Monday, February 14, 2011

Papposilenos of the band of satyrs

Until recently, I didn't have much documentation about Roman or Greek Theaters or actual plays. Probably, I was inattentive, but in Berlin I found two great volumes. 'The Art of Ancient Greek Theater' by Mary Louise Hart, associate curator in the Dept. of Antiquities at the Getty Museum and a German copy of 'Teatri Greci e Romani' or 'Antike Theater' , by Umberto Pappalardo.
I was happy to find more information of the statue of an actor disguised as Papposilenos, the oldest member of the band of satyrs who raised Dionysos. I saw the statue last year in the Palazzo Massimo all Terme in Rome.



The Papposilenos served as the chorus leader in the satyr play because in a sense he was the least vulgar. To some extend, Hart explained, he mitigated the obscenity and crudity of the other players as he paraphrased the heroic themes proper to tragedy.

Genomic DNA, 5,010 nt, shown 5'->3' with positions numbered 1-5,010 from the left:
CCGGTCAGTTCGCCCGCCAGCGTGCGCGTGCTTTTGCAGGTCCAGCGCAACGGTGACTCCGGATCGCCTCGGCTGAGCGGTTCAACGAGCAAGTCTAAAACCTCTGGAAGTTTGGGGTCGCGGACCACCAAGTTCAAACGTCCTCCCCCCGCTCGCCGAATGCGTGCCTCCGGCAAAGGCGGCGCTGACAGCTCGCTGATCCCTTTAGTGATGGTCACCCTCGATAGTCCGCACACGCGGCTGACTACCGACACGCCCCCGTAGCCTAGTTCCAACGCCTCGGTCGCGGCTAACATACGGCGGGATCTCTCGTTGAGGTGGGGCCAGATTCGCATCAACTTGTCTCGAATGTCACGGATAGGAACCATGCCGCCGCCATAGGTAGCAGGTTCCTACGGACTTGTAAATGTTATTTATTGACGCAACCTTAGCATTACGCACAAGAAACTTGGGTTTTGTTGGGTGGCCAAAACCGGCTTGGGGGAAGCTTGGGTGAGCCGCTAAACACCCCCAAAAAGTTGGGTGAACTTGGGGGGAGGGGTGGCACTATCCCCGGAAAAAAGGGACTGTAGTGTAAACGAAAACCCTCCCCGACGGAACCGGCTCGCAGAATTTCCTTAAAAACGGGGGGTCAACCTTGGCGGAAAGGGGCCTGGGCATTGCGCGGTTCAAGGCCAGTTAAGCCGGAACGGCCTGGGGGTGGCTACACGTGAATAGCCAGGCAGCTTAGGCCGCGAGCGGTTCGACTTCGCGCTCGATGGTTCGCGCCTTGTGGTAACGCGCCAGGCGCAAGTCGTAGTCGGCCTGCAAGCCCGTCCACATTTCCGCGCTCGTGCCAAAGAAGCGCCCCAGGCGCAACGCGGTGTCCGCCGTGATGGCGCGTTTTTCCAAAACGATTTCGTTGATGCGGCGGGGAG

The Roman statue dates from  the 2nd century AD and was found in 1957 on the beach of Torre Astura, near a Roman villa. It is 94 centimeter high and made of white marble. It is one of the nicest statues I have found of actors until now.

2 comments:

  1. Pappalardo´s book is a good one for introduction to the matter but there are very few theatres in its pages. I have just bought Mary Louis Hart´s book, in some days I will recive it. I can suggest the classical book of Bieber: "The history of the greek and roman theatre" absolutely marvellous; for pictures there are two books by Platon Maximos very good; for building census Frank Sear´s "Roman theatres" is absolutely wonderfull. Thank a lot for the picture and information about Papposilenos, very interesting, like always.

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  2. Thanks for your comments! I will try to find te book of Bieber. Sear's book I will buy myself as a treat in a couple of months.

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